Dear Five-Year-Old-Daughter,

Dear Five-Year-Old-Daughter,

I could write and write and write about how incredible it is–how incredulous I am–that you are about to enter Kindergarten; how I don’t understand when you grew to be this size. It is mind-blowing.

But, instead, I am going to tell you about the snapshot from one morning. This morning, in fact, when you are five years, three months and 27 days old.

My morning started with the sound of your voice.

“Mama?” and before I could even answer, you explained to me that you were not just coming into my room for no reason (something that we do not do) but that you were, in fact, having a serious problem and needed my help immediately.

You felt itchy. You may not know this, as I tried not to let on, but those are some of the most dreaded words that a parent can hear*, especially when you describe the itchiness being in your hair. I checked you thoroughly, though I was bearly-eyed, squinting in my glasses and using the flashlight on my iPhone. Preliminary diagnosis: dry skin. I would not even say the other word. I just bit my tongue.

But once you were in, you were in. By that, I mean that you had been granted permission to be in my room, so you were not going to let me go back to sleep but, instead, start talking a mile a minute. Your brain moves so quickly. I have no idea from where or whom you got that trait.

I will be honest with you, it is hard to keep my eyes open while typing this. I am tired, sweetheart, so I will do my best.

First, you put on a show for me. You sang Katy Perry’s “Roar”, belting at full volume, followed by “Holding Out for a Hero.”

“I have a surprise for you, mama.” and you looked at me in the eyes, with those Atlantic ocean eyes of yours, and started to sing “This Will Be Our Year”. Your aim was to make me happy and you succeeded.

I told you that I love you very much.

“I don’t love you, mom,” she began. “I love you and I like you and I am obsessed with you and I adore you.”

You are amazing, sweet girl.

“Can you do me a favor? Can you go take care of your brother for a little bit?”

Hashtag SecondChild.


This recent enthusiasm is based solely on something that you call the Phillies Fun Mermaid Tail, but I have a feeling that you may have a heard it wrong, and it is an actual flipper-like-fin that you can wear, with whatever sparkly Mermaid cover you choose. I am almost scared to type this, because of certain audience members so let me be clear**:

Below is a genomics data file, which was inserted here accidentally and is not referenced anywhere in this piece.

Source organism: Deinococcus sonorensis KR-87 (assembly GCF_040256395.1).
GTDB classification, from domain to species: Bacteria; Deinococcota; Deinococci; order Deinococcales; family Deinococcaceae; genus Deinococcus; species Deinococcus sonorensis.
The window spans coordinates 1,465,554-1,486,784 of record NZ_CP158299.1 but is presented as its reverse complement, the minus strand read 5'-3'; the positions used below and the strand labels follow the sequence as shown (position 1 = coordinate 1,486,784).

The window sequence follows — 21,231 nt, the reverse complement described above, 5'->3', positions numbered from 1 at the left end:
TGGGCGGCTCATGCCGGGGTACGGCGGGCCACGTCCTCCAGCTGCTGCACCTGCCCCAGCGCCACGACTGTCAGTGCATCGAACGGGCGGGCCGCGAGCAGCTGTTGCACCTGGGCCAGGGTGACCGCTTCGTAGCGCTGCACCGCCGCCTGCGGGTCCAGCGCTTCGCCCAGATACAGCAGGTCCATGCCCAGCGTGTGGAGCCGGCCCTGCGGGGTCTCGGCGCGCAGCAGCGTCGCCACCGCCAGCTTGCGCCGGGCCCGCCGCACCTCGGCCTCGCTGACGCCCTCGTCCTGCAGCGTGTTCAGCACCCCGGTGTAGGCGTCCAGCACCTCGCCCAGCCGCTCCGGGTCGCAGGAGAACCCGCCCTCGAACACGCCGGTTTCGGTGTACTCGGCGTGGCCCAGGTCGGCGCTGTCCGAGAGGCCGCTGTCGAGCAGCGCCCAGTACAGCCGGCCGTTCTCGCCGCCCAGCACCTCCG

(Mom and Mommom. You are NOT allowed to buy the mermaid fin!!! She has to earn it. We are teaching her values.)

So last night we stayed up together and made a list of things that we both decided that we want you to improve upon. These include things like cleaning your room, having patience and listening.

This Phillies fin is $60.00. That is real money, and we are trying to teach you about that, as well.

So, with kind behavior, help around the house, good listening, patience and a lack of “wah”-ing you can earn this fin.

You are off to a good start, as you played with you brother in his crib for a good 15 minutes, which was intended to give us a few more minutes to sleep, but, being parents, we still Googled “Lice” and obsessed together with our iPhones.

“Puzz?” asked a small voice at my door. “Can I come back in?”

I once told you that you were my missing puzzle piece, and the name has stuck.

I snuggled you up into a hug and you curled your body up so that you were enveloped in me.

“Mom?” You asked. “Sometimes when you’re really, really sad, does it actually feel like your heart is broken?”

I didn’t–don’t–have the words to answer. I think so, but I don’t know.

You amaze me. Oh the things you can think. Sometimes I think you are fifteen or fifty and not just five.

But then, you got extremely mad when I put a Sam Cooke song on instead of the Hercules Soundtrack.

Oh yeah. You’re five.

I could continue writing and writing and writing, as you are so much in one small package, but you are here, back in my room, snuggled up to me, and we have a chance to sing together, so I am going to be present with you.

I don’t know yet if you will earn your fin, but trust me, love, I would give you the world if I could. You are special, you are amazing, and I cannot believe that I get to say that you are mine.

Thank you for completing my puzzle.



*said with tongue in cheek, as this is obviously not even close to a horrible affliction. Just to clarify.

**this paragraph mysteriously italicized itself and will not un-italicize.

***featured image is what #parenthood looks like at 5am after scouring for lice. Just keepin’ it real here.

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